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Describe the set whose points satisfy the relations $$|{z-1\over z+1}|=1$$ for any $z=a+ib\in\mathbb{C}$.

Solution: $$ \\ 1=|{z-1\over z+1}|=|{(z-1)(z^*+1)\over (z+1)(z^*+1)}| \Rightarrow \\|z+1|^2=|(a^2+b^2-1)+i(2b)|$$

But here I get a complex equation of degree 4 which I don't know to solve.

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  • $\begingroup$ You have two answers which say what I was going to say. $|z-a|$ is the distance from $z$ to $a$, and this is the key to understanding what is going on with so many questions of this kind. $\endgroup$ – Mark Bennet Mar 11 at 22:22
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Remember that for all numbers $z,w\ne 0$ we have $$\Big|{z\over w}\Big| ={|z|\over |w|}$$

So we have $$|z-1| = |z+1|$$ and thus $z$ is at equal distance from $1$ and $-1$ and thus it is perpendicular bisector for segment between $1$ and $-1$, so it is an $y$-axis i.e. $z=bi$ where $b$ is real.

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  • $\begingroup$ I'm not sure of it, because $|{z-1\over z+1}|=1$ is not equivalent to ${|z-1|\over |z+1|}=1$. $\endgroup$ – J. Doe Mar 11 at 22:23
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    $\begingroup$ Why not? ............. can you give an example? $\endgroup$ – Maria Mazur Mar 11 at 22:24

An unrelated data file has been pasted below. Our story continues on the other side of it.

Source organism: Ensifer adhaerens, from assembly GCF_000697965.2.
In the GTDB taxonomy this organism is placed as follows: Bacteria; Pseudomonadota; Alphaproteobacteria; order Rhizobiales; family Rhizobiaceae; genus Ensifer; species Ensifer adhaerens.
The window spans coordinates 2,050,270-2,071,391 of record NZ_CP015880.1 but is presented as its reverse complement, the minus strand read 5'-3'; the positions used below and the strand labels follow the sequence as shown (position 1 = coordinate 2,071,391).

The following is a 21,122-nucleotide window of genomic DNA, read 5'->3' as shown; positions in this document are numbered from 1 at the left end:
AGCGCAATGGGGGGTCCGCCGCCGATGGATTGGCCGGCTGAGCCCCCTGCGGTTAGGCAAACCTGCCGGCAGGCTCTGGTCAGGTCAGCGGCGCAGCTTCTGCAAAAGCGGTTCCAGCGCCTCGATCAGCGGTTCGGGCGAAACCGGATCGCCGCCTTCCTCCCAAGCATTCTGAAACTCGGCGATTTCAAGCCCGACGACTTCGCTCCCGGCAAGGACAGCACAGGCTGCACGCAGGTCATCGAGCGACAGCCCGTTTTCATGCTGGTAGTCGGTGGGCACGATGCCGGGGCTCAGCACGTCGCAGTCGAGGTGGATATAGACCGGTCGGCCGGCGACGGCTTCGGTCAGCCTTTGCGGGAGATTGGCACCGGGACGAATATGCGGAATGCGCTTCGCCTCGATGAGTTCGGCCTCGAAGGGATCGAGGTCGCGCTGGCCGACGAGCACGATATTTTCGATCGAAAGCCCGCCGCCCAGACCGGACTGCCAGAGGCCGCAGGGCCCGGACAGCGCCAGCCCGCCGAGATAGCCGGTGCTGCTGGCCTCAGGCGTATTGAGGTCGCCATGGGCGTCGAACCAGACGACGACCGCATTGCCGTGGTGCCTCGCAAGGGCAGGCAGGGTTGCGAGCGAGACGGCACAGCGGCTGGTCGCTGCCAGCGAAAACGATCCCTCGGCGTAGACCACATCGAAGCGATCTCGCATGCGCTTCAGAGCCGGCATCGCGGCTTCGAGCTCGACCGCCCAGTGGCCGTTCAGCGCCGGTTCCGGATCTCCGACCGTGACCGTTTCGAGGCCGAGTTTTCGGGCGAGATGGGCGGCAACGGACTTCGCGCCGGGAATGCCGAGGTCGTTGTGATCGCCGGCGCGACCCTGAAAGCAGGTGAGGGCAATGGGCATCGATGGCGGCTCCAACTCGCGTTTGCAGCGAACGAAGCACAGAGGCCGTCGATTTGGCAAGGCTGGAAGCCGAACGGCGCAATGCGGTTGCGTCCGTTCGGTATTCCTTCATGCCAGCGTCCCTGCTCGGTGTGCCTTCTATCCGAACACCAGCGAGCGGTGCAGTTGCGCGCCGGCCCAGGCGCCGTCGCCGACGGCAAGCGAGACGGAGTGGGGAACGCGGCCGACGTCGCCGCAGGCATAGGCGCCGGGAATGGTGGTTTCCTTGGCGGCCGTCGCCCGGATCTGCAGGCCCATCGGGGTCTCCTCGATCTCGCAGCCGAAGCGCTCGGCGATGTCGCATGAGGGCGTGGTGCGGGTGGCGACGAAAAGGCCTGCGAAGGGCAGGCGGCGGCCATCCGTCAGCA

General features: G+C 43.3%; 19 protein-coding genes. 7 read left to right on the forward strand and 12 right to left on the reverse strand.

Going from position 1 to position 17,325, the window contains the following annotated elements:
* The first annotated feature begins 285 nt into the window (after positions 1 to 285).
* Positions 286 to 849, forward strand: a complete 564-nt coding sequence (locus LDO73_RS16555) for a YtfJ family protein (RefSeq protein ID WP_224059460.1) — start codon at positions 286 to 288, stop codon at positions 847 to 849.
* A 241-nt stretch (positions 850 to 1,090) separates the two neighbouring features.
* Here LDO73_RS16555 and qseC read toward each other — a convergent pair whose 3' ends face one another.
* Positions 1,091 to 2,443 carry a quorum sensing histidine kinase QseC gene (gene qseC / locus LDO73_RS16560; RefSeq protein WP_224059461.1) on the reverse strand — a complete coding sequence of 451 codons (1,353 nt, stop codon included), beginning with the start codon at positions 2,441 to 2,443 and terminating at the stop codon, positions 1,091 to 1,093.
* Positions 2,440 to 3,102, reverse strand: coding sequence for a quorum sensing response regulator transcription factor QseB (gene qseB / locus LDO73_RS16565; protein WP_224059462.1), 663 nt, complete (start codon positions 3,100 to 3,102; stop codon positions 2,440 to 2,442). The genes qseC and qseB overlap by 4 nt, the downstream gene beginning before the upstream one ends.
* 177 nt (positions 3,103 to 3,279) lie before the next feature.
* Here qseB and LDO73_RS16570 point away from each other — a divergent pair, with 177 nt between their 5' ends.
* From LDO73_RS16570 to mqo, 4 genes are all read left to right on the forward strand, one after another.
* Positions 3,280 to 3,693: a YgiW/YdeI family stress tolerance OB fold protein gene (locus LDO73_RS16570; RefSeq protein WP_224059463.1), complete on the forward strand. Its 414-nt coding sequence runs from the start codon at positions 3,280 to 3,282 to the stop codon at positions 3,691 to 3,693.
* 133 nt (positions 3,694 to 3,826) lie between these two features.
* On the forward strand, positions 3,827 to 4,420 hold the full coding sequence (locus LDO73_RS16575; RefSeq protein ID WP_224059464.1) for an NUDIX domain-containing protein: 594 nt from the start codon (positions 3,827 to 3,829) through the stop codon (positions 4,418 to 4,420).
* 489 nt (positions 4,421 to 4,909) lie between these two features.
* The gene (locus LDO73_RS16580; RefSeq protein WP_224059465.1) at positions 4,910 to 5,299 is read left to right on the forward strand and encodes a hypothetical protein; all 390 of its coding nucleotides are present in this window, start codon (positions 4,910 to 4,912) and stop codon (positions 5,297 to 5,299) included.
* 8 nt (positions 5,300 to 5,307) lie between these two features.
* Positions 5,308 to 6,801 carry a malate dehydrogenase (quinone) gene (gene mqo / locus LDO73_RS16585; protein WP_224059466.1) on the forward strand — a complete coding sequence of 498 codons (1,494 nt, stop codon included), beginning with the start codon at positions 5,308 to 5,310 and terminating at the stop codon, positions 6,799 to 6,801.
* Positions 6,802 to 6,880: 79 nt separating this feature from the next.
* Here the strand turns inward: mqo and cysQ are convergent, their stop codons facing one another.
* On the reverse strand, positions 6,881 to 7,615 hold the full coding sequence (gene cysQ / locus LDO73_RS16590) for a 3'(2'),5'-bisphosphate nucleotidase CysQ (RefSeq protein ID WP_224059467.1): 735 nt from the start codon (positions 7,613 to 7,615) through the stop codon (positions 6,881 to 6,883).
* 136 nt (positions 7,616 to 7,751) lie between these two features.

• $\begingroup$ Ok, that was my mistake, I thought $|z\cdot w| \ne |z|\cdot |w|$. $\endgroup$ – J. Doe Mar 11 at 22:26
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Hint

Think geometrically, $|z-1|=|z+1|$ means all those points which are equidistant from both $1$ and $-1$. So it will be all the points lying on the perpendicular bisector of...

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Just to show your approach using $z=a+bi$ could work:

If $$\left| \frac{z-1}{z+1} \right| = 1 $$ then $|z-1|^2=|z+1|^2, $ so $(a-1)^2+b^2=(a+1)^2+b^2,$ so $(a-1)^2=(a+1)^2.$

Clearly we can't have $a-1=a+1$, so we must have $a-1=-(a+1),$ i.e., $a=0, $

and there are no restrictions on $b$, so the solutions are $a=0+bi$ for all $b \in \mathbb R.$

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  • $\begingroup$ Just to verify, $\left| \frac{bi-1}{bi+1} \right| = \left| \frac {\sqrt{1+b^2}} {\sqrt{1+b^2} }\right| =1 $ $\endgroup$ – J. W. Tanner Mar 11 at 22:47
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$$\left| \frac{z-1}{z+1} \right| = 1 \quad \Leftrightarrow \quad \exists \theta \in \mathbb{R}, \text{} \frac{z-1}{z+1} =e^{i\theta}$$

You deduce that $z(1-e^{i\theta})=e^{i\theta}+1$, i.e. because $e^{i\theta}=1$ can't be a solution, $$z= \frac{1+e^{i\theta}}{1-e^{i\theta}}= i \mathrm{cotan} \left( \frac{\theta}{2} \right)$$

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